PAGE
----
Course info
Sep 17, 2015
1h 30m

This course discusses what constitutes a disability when it comes to the Web and how different disabilities/issues affect the way in which people with them use the Web. We will see how designers and developers can make better design decisions to help those with disabilities/issues use their products, cover coding techniques that aid assistive technologies which enable them to better interact with their site or app, and discuss current Web accessibility guidelines and what we can do to meet them. Also, we will explore tools for testing the accessibility of our products that will show us how well we are doing and, in some cases, even allow us to simulate how users with disabilities will experience them.

About the author
About the author

Brian Treese is the Chief Designer at SoCreate, a company building a fun and easy way to turn great ideas into movie & TV show scripts. Technically a Web Designer (he's always loved the aesthetic side of the web), but his expertise does not stop at Photoshop and Illustrator.

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Section Introduction Transcripts
Section Introduction Transcripts

Designing for Accessibility
Most of the time, when thinking about accessibility on the web, we jump right into code. Well, there's more to it than that. Design plays a huge role in accessibility. Sites must adapt and respond to an unlimited number of viewing conditions, device dimensions, and device pixel densities. Color palettes need to be designed with contrast, readability, and color blindness in mind. Type needs to be set in a manner that's easy to consume. Form should be easy to follow and fill out. Touch targets need to be easy to touch. And how motion will affect those with vestibular disorders should be considered. Let's begin by examining the role responsive design plays in the world of accessibility.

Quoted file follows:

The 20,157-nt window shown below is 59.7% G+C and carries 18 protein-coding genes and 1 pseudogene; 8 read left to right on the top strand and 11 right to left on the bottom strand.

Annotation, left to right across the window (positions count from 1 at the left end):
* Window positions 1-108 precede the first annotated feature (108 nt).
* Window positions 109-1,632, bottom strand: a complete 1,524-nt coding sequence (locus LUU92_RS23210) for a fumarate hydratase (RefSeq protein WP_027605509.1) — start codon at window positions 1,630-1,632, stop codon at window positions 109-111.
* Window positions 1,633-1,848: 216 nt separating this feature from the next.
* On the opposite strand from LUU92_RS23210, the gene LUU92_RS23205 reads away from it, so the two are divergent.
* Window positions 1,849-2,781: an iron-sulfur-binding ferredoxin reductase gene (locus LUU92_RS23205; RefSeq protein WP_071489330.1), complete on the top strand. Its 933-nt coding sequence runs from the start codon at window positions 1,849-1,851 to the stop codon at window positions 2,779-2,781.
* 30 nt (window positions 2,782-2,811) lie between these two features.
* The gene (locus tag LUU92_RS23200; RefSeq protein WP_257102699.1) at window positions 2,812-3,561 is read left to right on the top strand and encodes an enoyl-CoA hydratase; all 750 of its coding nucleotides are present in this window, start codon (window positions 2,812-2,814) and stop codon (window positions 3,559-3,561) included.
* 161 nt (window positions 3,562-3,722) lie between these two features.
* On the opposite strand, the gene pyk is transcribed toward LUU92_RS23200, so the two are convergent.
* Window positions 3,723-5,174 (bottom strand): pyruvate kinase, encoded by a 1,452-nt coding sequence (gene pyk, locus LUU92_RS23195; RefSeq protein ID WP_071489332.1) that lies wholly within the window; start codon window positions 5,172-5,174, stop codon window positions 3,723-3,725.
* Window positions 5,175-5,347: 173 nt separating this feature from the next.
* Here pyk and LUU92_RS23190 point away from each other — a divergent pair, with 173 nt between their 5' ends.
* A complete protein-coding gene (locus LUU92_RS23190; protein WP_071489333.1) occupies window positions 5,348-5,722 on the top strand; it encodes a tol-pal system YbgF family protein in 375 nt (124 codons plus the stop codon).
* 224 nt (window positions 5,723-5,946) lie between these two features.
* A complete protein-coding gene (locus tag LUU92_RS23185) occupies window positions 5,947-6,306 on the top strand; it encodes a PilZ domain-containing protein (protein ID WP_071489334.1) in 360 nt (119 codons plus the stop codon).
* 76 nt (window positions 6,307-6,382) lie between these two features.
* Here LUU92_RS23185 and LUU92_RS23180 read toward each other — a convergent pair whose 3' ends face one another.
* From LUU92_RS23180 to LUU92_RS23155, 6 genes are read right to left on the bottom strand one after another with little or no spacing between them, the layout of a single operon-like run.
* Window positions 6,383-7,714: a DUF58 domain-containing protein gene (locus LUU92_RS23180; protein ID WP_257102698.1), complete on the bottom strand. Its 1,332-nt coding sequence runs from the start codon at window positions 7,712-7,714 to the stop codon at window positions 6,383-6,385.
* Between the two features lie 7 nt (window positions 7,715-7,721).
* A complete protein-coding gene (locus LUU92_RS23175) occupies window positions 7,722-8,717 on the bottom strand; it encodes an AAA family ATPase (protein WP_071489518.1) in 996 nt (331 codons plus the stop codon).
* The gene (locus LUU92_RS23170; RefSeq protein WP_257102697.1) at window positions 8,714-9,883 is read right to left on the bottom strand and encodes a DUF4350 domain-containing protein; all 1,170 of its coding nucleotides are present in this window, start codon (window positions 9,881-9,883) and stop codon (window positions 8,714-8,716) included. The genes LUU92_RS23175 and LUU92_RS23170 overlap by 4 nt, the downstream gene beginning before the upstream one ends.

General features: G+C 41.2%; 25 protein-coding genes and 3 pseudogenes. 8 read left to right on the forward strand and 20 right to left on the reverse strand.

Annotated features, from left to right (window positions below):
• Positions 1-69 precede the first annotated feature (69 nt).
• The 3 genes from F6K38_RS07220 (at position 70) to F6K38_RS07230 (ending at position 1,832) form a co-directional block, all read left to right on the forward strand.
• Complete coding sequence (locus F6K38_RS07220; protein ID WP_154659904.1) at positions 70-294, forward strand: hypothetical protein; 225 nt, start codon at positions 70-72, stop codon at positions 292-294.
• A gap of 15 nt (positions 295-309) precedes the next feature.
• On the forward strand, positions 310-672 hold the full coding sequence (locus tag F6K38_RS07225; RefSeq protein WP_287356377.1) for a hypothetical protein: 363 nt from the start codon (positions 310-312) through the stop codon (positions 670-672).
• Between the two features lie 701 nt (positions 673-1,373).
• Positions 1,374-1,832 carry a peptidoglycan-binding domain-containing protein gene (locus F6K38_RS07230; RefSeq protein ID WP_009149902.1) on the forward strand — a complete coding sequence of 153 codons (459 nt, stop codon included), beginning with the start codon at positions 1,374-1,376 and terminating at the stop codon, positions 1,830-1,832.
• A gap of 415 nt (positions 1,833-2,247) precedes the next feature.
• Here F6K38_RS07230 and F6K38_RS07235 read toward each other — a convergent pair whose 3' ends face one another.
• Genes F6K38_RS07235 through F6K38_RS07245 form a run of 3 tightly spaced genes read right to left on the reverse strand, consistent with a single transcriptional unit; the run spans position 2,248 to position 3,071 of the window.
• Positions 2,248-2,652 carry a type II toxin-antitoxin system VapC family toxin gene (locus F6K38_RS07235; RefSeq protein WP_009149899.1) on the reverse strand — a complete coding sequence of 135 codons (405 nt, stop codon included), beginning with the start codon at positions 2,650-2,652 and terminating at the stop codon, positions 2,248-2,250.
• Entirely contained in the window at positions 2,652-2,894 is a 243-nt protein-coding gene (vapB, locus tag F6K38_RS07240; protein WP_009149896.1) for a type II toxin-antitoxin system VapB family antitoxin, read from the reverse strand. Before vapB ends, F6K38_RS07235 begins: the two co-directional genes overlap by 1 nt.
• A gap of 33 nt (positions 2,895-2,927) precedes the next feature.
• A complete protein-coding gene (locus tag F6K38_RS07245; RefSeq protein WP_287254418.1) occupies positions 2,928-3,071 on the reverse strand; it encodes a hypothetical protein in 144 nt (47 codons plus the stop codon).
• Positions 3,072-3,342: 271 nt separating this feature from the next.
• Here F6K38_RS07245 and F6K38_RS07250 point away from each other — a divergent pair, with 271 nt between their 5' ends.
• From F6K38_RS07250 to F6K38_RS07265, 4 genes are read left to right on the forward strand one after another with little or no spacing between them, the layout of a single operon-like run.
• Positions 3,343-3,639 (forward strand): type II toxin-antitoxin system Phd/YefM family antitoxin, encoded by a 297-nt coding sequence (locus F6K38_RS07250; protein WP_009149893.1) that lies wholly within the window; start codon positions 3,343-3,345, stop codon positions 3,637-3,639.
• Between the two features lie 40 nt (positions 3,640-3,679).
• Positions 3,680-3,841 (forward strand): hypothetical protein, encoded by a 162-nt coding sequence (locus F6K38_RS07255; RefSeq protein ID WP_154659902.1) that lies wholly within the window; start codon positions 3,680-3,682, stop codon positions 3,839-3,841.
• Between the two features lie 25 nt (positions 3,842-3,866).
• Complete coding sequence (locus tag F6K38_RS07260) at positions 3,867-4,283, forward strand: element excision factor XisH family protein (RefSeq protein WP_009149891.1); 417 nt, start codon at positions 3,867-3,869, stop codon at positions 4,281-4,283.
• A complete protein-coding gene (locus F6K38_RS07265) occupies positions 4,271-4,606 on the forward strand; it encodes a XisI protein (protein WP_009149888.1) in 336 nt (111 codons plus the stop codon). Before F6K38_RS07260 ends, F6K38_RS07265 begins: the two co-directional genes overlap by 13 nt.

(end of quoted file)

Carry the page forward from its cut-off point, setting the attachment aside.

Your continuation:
Coding for Accessibility
Accessibility is about more than just code, and we know that now, but proper code is really at the heart of our web accessibility efforts. It's important to focus on creating the proper document structure. It's also important that any meaningful information not be conveyed solely by shape, size, visual location, or orientation, but with the correct HTML tags. When adding text we should use actual text and not images containing text. The images we do use should contain descriptions for those who cannot see them. Our sites and applications should be accessible using only the keyboard to navigate them. And performance should be up front and center to ensure accessibility on poor network connections. We will cover all of these topics in this module, so let's dive in with developing the proper document structure.

Accessibility Guidelines & Standards
Believe it or not, in this crazy, confusing world of web accessibility, there are some standards and guidelines that we should be following. The Web Content Accessibility Guidelines, or WCAG 2. 0, developed by the W3C's web accessibility initiative is a list of techniques that help authors meet guidelines and success criteria regarding accessibility. More increasing civil rights issues regarding accessibility in the web have been bubbling up. We've seen an ever growing list of lawsuits won against large corporations with poor arguments as to why their sites are not accessible. The laws regarding web accessibility are real and we need to be concerned with them. Just as a disclaimer, I am not a lawyer and I am not claiming to be the definitive source on accessibility law. If you have questions or concerns regarding laws and your rights, you should direct them at your own legal representative. With that said, let's take a closer look at the web content accessibility guidelines and what we can do to meet them.